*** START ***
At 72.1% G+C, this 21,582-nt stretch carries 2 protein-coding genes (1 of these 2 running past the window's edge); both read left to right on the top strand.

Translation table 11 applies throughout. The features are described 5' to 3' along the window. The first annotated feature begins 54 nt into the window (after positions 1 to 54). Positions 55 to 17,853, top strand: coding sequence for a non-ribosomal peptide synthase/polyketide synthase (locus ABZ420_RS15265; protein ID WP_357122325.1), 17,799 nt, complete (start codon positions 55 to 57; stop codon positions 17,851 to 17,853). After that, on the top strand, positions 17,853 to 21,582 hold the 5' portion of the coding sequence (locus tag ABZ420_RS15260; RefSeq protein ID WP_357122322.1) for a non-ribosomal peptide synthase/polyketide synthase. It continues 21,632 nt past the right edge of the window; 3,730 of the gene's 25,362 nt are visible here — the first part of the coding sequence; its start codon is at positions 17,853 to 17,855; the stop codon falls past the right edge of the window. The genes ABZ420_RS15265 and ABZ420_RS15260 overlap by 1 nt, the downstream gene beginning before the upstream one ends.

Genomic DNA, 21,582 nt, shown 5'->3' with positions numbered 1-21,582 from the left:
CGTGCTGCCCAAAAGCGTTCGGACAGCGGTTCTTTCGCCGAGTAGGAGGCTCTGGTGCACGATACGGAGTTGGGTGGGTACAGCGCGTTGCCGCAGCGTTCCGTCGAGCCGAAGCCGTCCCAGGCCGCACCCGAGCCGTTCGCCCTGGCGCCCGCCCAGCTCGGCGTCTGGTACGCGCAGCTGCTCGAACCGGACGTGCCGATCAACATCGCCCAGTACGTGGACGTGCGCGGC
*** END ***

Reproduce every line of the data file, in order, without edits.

At 72.1% G+C, this 21,582-nt stretch carries 2 protein-coding genes (1 of these 2 running past the window's edge); both read left to right on the top strand.

Translation table 11 applies throughout. The features are described 5' to 3' along the window. The first annotated feature begins 54 nt into the window (after positions 1 to 54). Positions 55 to 17,853, top strand: coding sequence for a non-ribosomal peptide synthase/polyketide synthase (locus ABZ420_RS15265; protein ID WP_357122325.1), 17,799 nt, complete (start codon positions 55 to 57; stop codon positions 17,851 to 17,853). After that, on the top strand, positions 17,853 to 21,582 hold the 5' portion of the coding sequence (locus tag ABZ420_RS15260; RefSeq protein ID WP_357122322.1) for a non-ribosomal peptide synthase/polyketide synthase. It continues 21,632 nt past the right edge of the window; 3,730 of the gene's 25,362 nt are visible here — the first part of the coding sequence; its start codon is at positions 17,853 to 17,855; the stop codon falls past the right edge of the window. The genes ABZ420_RS15265 and ABZ420_RS15260 overlap by 1 nt, the downstream gene beginning before the upstream one ends.

Genomic DNA, 21,582 nt, shown 5'->3' with positions numbered 1-21,582 from the left:
CGTGCTGCCCAAAAGCGTTCGGACAGCGGTTCTTTCGCCGAGTAGGAGGCTCTGGTGCACGATACGGAGTTGGGTGGGTACAGCGCGTTGCCGCAGCGTTCCGTCGAGCCGAAGCCGTCCCAGGCCGCACCCGAGCCGTTCGCCCTGGCGCCCGCCCAGCTCGGCGTCTGGTACGCGCAGCTGCTCGAACCGGACGTGCCGATCAACATCGCCCAGTACGTGGACGTGCGCGGC